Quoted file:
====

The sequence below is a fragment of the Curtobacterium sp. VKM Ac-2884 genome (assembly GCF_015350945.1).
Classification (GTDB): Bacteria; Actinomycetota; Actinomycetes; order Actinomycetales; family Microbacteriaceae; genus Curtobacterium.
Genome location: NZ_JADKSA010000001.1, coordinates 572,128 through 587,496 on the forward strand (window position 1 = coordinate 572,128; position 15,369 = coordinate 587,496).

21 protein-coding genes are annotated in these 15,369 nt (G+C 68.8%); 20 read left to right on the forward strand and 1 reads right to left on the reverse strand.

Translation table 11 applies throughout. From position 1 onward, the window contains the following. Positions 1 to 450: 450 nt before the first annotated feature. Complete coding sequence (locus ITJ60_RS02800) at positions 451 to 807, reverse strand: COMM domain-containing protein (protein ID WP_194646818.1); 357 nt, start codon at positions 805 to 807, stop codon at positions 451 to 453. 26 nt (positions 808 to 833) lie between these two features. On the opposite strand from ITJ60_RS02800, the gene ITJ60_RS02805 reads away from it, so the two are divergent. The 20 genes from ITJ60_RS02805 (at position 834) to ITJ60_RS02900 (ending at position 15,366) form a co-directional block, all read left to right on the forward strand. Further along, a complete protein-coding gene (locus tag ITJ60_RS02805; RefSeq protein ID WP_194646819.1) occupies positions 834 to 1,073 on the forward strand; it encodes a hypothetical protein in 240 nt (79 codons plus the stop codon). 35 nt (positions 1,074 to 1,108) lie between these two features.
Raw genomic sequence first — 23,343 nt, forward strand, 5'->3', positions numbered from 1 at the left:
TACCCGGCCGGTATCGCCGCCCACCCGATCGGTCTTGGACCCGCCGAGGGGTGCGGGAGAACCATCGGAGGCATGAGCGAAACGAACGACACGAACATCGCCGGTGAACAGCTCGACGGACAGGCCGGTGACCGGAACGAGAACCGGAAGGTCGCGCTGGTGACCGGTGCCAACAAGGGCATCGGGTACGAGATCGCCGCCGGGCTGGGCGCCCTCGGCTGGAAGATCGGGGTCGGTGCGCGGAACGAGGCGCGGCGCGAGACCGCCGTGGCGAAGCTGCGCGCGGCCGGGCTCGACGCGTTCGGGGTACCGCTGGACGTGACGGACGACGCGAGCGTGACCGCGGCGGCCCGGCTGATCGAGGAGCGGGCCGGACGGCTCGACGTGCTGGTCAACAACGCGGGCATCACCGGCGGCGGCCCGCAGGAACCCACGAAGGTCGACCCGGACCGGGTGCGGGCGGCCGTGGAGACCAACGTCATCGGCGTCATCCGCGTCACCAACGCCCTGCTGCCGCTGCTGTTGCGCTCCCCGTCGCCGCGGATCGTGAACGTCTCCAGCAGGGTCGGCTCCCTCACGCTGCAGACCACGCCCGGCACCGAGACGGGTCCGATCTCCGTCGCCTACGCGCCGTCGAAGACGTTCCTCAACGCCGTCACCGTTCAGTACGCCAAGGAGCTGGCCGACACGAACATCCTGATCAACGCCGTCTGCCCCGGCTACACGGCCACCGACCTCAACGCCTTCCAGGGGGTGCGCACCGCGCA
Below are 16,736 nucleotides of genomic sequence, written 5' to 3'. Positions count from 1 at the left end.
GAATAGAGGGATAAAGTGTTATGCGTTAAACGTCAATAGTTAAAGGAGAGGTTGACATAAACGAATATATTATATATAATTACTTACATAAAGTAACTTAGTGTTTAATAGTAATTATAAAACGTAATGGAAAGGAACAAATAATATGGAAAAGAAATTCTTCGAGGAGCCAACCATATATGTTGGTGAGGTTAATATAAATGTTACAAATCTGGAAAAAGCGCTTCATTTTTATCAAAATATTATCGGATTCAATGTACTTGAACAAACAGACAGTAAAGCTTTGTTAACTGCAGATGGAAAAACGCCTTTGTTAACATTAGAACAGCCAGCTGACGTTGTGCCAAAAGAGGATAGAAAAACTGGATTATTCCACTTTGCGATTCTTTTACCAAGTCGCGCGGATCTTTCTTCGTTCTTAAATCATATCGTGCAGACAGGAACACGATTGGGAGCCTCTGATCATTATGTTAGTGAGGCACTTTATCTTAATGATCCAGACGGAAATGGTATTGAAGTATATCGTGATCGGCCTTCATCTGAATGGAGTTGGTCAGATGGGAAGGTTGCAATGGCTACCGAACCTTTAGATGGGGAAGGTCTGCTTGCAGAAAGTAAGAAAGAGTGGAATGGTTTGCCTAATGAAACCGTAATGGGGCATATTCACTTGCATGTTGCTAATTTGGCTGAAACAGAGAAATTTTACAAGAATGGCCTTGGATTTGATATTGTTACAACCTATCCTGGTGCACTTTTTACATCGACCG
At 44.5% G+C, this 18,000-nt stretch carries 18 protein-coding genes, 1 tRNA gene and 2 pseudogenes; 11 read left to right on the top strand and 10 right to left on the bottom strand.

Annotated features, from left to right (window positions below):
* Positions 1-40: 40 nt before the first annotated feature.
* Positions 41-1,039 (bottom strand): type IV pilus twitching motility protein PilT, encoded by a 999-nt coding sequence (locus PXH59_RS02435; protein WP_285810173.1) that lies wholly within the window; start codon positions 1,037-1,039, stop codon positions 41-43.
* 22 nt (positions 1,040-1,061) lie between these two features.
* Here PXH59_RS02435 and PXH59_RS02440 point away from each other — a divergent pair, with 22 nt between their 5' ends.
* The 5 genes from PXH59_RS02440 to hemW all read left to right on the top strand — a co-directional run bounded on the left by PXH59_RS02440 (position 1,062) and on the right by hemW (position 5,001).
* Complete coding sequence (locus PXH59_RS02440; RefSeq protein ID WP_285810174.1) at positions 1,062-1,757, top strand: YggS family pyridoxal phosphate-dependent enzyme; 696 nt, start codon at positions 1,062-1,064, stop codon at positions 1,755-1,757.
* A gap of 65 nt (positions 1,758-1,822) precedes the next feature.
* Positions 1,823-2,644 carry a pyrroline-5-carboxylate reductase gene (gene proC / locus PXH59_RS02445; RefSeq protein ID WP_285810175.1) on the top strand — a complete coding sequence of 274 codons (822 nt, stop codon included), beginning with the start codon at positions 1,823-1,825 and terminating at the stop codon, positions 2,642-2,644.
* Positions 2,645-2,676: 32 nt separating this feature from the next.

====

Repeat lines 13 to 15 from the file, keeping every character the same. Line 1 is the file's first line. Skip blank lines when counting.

* Positions 41-1,039 (bottom strand): type IV pilus twitching motility protein PilT, encoded by a 999-nt coding sequence (locus PXH59_RS02435; protein WP_285810173.1) that lies wholly within the window; start codon positions 1,037-1,039, stop codon positions 41-43.
* 22 nt (positions 1,040-1,061) lie between these two features.
* Here PXH59_RS02435 and PXH59_RS02440 point away from each other — a divergent pair, with 22 nt between their 5' ends.